Patrick commented on the post, Korea’s surprise return means record 21 races in 2015 1 year, 7 months ago
Strontium commented on the post, Korea’s surprise return means record 21 races in 2015 1 year, 7 months ago
@tmekt It was written in as Hockenheim at the time I posted that.
sato113 commented on the post, F1 faster than last year for first time this season 1 year, 8 months ago
@tmekt a little bit harder, not a whole step.
Dom commented on the post, F1 faster than last year for first time this season 1 year, 8 months ago
That’s what I thought @tmekt
@tmekt they can make changes for reliability reasons though. Or economy istr.
And it cuts both ways, doesn’t it? If Renault or Ferrari bring an amazing innovation the others can’t copy it in time. The […]
Stefan Kelly wrote a new post, Silverstone’s 50th grand prix proves a fine vintage 2 years ago
The stage was set by a thrilling and unpredictable wet qualifying session, the result of which was a grid with several drivers out of their usual qualifying positions.
The race began with a delay of over an hour following a first-lap crash for Kimi Raikkonen which brought the red flag out for track repairs. Fortunately the Ferrari driver and those involved in the accident were unharmed.
Another intriguing contest between the two Mercedes was in the offing until technical problems forced Nico Rosberg out. But as that allowed Lewis Hamilton to claim his second home win, the crowd wasn’t too disappointed. It also narrowed the gap between the championship leaders to just four points.
The British Grand Prix received an average rating of 7.8 out of ten – the third-highest of the year so far. Here’s what F1 Fanatic readers thought of it:
Alonso versus Vettel
By far the best wheel-to-wheel action of the race was supplied by two drivers with six world championships between them: Fernando Alonso and Sebastian Vettel, who slugged it out for more than a dozen laps. However the persistent complaining from both drivers on the radio drew some criticism.
One of the best battles I’ve seen in a long time between Alonso and Vettel. Bottas put in a beautiful drive and there was plenty of action wherever you looked.
I thought it was a great race, there seemed to be plenty of action throughout. I loved the battle between Alonso and Vettel and I was laughing at the radio comments from them as it seemed every lap one one of them was complaining about the other one, hoping that a penalty would be handed out.
The fight between Vettel and Alonso, in my opinion, was highlight of the race. They fought for every millimetre of the track, the duel was just titanic.
It was a pity the drivers couldn’t avoid whining, because they’re such great drivers and should put their energy into racing.
Felipe Massa’s lightning reactions potentially spared Raikkonen from suffering a much worse accident, as he pitched his Williams into a spin to avoid striking the damaged Ferrari head-on.
Impressed with Massa’s skilful avoidance tactics after Raikkonen went off.
One (well known) person interviewed after the race said Massa “locked up”. I beg to differ. It looked like he deliberately wrenched the car sideways to avoid T-boning Raikkonen’s car; in my opinion it was skill and quick reactions, not an error.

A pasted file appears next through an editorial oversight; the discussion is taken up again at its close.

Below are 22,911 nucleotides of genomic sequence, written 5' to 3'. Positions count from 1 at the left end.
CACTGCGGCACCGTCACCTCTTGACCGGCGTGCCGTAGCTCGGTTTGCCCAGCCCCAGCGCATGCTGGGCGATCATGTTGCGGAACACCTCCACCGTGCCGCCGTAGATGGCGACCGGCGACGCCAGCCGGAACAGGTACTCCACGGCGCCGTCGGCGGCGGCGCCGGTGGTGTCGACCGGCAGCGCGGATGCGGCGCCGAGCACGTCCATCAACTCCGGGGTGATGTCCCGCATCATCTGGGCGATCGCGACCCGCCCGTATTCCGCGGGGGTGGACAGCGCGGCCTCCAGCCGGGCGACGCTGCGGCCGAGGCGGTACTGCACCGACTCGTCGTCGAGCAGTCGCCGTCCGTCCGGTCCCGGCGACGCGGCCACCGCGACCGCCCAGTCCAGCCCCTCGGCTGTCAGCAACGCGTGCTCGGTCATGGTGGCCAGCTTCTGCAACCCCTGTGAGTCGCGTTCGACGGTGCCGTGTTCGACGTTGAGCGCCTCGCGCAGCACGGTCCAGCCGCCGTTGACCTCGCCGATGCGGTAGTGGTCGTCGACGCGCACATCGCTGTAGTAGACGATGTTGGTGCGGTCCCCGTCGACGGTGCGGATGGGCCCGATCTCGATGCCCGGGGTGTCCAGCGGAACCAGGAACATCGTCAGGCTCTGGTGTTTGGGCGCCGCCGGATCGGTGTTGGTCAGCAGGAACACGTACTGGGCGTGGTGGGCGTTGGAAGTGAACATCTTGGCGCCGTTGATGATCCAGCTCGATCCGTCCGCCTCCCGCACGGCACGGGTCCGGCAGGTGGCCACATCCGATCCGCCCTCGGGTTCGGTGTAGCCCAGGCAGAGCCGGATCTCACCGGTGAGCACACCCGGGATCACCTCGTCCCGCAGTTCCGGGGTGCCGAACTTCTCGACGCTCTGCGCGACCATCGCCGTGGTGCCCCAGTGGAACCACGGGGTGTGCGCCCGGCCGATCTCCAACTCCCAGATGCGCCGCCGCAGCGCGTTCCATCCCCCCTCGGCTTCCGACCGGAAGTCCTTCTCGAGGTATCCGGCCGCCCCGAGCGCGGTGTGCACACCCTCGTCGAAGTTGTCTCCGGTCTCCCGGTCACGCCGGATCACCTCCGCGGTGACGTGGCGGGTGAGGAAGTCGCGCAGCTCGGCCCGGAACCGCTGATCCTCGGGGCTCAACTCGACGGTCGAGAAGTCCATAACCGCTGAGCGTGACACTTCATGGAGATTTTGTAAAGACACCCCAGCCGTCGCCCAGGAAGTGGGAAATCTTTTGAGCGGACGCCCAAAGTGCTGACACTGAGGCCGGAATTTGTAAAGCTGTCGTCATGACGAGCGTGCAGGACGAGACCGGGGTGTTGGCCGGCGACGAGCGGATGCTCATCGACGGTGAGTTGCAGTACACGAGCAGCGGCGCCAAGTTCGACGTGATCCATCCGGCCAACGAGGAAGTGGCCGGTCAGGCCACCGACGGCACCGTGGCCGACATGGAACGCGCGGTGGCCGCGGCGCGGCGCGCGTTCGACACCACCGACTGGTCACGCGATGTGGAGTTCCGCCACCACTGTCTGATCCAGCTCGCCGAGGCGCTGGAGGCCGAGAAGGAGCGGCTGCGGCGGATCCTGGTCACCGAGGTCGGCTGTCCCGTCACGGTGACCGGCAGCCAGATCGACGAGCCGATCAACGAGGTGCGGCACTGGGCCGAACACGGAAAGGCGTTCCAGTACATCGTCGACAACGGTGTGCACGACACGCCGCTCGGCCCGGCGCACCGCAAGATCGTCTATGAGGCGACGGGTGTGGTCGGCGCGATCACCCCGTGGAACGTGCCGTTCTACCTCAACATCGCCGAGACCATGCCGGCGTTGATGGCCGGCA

Respect to Massa for fast reactions. The onboard shot shows just how close he was when the Ferrari appeared in his view. I doubt anyone other than an F1 driver could have reacted so quickly. A tenth of a delay and he would have T-boned Raikkonen, and I don’t want to even consider what that may have caused.
What a quick and fully committed move by Massa. If the tyres were hotter he might have even avoided Raikkonen. I imagine that Massa doesn’t have many Finnish fans, so I hope that they noticed!
The view from the spectators
I don’t know how well the television coverage showed the race. But as a spectator, it was one of the best British grands prix I have been to. The support for not only Hamilton, but for Button and Chilton was fantastic.
The Raikkonen crash delay just heightened the expectation of the crowd. Bottas was brilliant. The battle between Vettel and Alonso was brilliant too. Involving Magnusson too for a number of laps.
There were battles all the way through the field. A cracking race.
I was there too, the atmosphere was truly incredible! Every time a British driver came past everyone cheered, whether it was Hamilton, Button or Chilton!
The noise is just not the same.
I was at the Austrian Grand Prix too, so have heard them for a total of five days now. The GP2 cars, and the GP3 cars are both louder than the F1 cars. The Porsche Supercup also!
Ear defenders are not essential any more. You can hear a lot of the race commentary over the speaker systems. Or with a radio and headphones you can hear all of the commentary. F1 has definitely lost something. It was well proven during the lunchtime display when Alain Prost drove last years Red Bull.
I certainly heard a lot of people around me complaining about the noise, however the quality if the racing was such that I didn’t really find myself minding.
I liked being able to actually hear the commentary at the track, and so while the old noise was great, the new noise is good too, for me it didn’t really affect the show.
No fight at the front